While only an experienced pulp collector would be able to spot the genuine missed values, as a layman I was surprised by some results among the British prozines. The first 21 issues of New Worlds went for just $400. Several other lots of New Worlds received no bid at all. The 54 issues from the Sixties sold for only $425. Going unsold were 39 copies of Nebula Science Fiction, a British prozine of the Fifties, noted as the first to publish Robert Silverberg and Brian Aldiss, and also ran a book review column by Ken Slater. So I must be naïve to expect historicity to translate to higher prices.

First Robinson Pulp Auction

The first lot to go under the hammer in the auction of Frank M. Robinson’s pulp collection fetched $250,000 reports John King Tarpinian. (Eventually the official take will be posted here.)

Tarpinian also heard Robinson was offered $100,000 for the lot before the auction started.

The second of 12 lots is scheduled to be auctioned on March 9.

Update 03/01/2012: Participants in the auction dispute the figure reported here, saying it was actually much higher. Well, if there had to be a mistake I’m glad the correction means Frank Robinson realized even more from the first lot auctioned from his collection. I will be watching for the results to be posted as promised by the official web page.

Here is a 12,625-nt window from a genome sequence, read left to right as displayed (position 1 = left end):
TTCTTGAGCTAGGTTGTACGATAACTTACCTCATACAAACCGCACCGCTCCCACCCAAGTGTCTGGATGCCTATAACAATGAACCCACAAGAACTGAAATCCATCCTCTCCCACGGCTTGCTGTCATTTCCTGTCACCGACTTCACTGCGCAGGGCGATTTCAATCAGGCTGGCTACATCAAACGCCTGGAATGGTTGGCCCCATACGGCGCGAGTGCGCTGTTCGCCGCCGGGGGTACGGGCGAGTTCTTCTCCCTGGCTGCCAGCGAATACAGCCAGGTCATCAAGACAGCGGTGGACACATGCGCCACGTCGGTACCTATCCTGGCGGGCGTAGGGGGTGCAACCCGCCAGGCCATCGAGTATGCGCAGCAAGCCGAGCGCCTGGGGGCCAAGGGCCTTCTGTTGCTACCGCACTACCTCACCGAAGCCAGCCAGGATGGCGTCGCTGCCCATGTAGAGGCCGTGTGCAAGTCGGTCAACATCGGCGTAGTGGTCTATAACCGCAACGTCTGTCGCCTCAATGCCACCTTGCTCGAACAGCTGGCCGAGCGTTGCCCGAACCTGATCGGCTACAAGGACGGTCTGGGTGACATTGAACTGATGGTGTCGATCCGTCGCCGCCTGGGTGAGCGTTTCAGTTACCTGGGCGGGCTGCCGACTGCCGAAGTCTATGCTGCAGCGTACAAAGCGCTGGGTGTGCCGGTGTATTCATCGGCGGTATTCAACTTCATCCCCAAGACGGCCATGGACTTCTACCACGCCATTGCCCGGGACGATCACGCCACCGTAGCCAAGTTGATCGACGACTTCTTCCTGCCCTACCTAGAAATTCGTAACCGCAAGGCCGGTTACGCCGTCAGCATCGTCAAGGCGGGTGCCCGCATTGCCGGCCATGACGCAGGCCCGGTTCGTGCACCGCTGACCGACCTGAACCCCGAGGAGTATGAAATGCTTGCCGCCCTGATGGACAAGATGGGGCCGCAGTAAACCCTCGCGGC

Delivering Milk

Milk is on the way, and longtime fan Earl Kemp says be sure to notice — “I’m part of the wallpaper in many scenes. Please applaud loudly when you see the guy in the very loud, 1979 three piece plaid suit.”

Kemp also points fans to the Chicago Reader’s article publicizing the movie — it focuses on sf writer Frank Robinson and is subtitled “How local sci-fi writer Frank Robinson went from The Towering Inferno to the ‘hope speech’.”

Robinson, a Chicago native, was Milk’s speechwriter and one of his closest advisers. A writing job took him to San Francisco in 1973, just as Milk, a New York transplant with a Castro Street camera shop, was gearing up for his second bid for city supervisor. “I used to walk down to the Castro every morning for breakfast and pass the camera store,” Robinson recalls. “One day I fell into conversation with Harvey, and it came up that I was a writer. He said, ‘Hey, why don’t you be my speechwriter?'”

[Thanks to Andrew Porter for the story.]